It was great for me to see my sabre team - Stephen, Hugh and Dan. We'd all started around the same time and all good friends at this stage, so there was a fantastic atmosphere on the team. Everyone knew they had a part to play and was determined to give their all. I had a suspicion it wasn't going to be easy and at best we would scrape a win on the back of an excellent performance with everything going right but we'd see...
When I walked into the sports hall it seemed to be trapped in twilight with none of the main lights on. This would delay the start of precedings and on top of that our first match wasn't till the second or third round so I probably could have afforded to stay out later with my class or sleep in the next morning.
Here's the bit on the actual performance of the Men's Sabre team...
Our first match was against England. Stephen tore out of the blocks against Chris Farren and picked up a good result against the whiley Jaffa who'd been around the top of the rankings longer than any of his team-mates. I was up next against Alex O'Connell but I was off to a much slower start. If my attacks fell short I needed to be immediately in his face so he couldn't build up his momentum. His bread and butter is a long marching attack. Unfortunately I didn't do this and he was able to claw the score back in England favour. From that point onwards England pulled away. While we all put in good performances against without-a-doubt the strongest team in the tournament the final result was never really in question.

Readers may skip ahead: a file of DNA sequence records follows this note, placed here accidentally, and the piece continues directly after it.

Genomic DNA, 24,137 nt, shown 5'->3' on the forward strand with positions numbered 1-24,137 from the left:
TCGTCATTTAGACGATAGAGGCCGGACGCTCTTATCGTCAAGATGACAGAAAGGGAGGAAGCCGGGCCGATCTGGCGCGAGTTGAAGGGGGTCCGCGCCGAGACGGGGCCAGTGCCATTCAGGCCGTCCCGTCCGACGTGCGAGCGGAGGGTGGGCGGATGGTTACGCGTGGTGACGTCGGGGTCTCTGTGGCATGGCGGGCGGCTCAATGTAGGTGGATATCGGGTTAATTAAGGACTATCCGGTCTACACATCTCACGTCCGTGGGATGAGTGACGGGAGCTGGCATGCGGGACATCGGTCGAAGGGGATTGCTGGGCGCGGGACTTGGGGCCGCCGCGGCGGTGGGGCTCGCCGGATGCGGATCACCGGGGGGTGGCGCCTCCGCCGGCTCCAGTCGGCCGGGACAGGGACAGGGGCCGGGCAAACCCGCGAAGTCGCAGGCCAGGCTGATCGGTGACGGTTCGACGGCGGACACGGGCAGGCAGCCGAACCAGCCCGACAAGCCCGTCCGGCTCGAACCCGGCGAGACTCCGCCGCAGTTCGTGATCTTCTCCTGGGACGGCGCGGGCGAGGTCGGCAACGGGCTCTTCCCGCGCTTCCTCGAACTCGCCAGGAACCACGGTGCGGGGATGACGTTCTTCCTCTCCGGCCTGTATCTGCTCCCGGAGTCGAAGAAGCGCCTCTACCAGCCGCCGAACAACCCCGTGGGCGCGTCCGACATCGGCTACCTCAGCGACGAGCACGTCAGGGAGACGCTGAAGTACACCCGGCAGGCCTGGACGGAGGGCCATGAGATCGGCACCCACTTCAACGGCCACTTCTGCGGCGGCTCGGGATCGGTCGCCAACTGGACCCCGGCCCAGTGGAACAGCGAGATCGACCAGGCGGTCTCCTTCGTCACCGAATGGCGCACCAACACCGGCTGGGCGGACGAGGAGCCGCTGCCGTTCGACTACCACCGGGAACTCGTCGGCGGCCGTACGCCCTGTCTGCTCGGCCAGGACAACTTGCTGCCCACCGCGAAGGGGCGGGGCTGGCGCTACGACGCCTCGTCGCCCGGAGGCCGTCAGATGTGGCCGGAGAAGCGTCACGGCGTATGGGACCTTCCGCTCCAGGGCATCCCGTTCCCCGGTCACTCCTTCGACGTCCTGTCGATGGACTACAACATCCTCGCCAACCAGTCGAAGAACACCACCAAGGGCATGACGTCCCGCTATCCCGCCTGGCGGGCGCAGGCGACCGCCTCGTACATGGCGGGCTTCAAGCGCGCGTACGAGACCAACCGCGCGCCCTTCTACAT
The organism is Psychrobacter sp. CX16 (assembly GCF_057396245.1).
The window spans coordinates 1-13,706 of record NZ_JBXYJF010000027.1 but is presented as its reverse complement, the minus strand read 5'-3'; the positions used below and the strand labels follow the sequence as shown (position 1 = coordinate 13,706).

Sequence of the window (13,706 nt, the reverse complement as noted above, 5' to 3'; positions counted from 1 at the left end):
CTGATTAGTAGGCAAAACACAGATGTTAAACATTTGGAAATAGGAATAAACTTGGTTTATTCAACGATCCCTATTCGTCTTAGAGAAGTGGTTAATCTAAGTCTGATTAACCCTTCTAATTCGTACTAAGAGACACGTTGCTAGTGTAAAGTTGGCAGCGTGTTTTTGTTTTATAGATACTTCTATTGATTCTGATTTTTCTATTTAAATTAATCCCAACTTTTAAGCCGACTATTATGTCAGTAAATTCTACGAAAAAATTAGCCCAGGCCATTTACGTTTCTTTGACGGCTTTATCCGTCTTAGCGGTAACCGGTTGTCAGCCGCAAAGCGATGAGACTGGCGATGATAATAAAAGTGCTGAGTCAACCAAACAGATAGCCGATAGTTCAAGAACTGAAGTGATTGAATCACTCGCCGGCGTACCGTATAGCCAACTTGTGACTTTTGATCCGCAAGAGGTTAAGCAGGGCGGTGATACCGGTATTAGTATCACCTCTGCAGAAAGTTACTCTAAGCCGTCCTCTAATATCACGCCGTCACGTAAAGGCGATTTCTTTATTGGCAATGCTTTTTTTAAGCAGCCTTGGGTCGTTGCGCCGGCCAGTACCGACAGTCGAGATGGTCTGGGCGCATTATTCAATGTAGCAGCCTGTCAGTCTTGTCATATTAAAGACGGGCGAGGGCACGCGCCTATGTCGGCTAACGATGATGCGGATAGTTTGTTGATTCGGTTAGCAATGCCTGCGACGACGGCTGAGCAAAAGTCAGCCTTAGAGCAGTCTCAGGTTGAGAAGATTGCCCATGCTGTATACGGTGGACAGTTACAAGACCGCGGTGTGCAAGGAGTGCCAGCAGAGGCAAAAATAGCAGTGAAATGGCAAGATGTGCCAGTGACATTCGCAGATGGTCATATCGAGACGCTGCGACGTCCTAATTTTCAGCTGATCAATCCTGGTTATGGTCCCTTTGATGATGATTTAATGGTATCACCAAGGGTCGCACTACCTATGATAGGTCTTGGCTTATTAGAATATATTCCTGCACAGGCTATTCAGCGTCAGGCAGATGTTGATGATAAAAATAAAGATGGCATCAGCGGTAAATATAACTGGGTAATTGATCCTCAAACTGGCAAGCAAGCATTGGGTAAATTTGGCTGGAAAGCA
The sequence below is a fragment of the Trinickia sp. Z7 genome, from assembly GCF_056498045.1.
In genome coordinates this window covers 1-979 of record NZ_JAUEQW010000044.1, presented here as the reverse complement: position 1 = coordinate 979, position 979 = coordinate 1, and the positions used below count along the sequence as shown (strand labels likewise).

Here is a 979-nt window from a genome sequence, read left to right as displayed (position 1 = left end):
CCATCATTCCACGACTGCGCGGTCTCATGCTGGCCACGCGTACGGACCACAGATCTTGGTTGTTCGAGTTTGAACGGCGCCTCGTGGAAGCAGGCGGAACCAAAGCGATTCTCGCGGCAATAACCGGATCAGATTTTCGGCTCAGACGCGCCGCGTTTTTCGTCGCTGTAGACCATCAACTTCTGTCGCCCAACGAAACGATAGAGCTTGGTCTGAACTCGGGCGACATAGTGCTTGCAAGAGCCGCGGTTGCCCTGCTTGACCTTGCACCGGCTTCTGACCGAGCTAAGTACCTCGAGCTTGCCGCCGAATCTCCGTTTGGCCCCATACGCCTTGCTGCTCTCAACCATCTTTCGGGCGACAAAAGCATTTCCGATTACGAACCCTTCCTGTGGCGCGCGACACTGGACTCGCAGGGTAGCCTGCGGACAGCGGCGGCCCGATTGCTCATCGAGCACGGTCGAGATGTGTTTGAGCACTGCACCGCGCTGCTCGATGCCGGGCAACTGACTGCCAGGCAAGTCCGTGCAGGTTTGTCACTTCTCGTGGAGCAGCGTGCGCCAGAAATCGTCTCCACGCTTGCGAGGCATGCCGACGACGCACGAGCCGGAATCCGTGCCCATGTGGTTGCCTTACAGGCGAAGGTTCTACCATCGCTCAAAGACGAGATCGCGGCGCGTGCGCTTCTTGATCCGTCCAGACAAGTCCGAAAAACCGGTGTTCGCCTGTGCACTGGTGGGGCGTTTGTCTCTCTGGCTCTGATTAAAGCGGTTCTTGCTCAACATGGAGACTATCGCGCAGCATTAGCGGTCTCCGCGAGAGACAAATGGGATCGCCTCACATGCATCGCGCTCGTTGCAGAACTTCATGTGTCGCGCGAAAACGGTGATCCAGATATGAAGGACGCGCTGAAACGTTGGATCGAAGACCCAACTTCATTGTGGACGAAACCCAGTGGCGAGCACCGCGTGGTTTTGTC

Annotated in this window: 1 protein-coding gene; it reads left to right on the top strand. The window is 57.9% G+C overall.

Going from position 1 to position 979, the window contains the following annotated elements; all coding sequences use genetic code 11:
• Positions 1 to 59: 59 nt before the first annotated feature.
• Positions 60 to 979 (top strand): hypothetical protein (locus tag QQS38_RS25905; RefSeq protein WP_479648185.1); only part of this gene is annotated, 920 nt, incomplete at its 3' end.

The second match was against Northern Ireland. They'd managed to bring a team of 5 or 6, I think just for the sake of going on the piss but they were all decent fencers. I managed a win in my first match against Nicholls. Hugh Tobin, according to the RTE report however, "Couldn't keep up the pace" and lost us the match. Which provided us with the greatest joke ever but it was only that Hugh and Dan both fenced excellently for the match. Their group of fencers were just slightly stronger than our own and they ran out winners. I had the last laugh however with my shout of "Three cheers for Norn Iron" - taped for posterity on RTE cameras.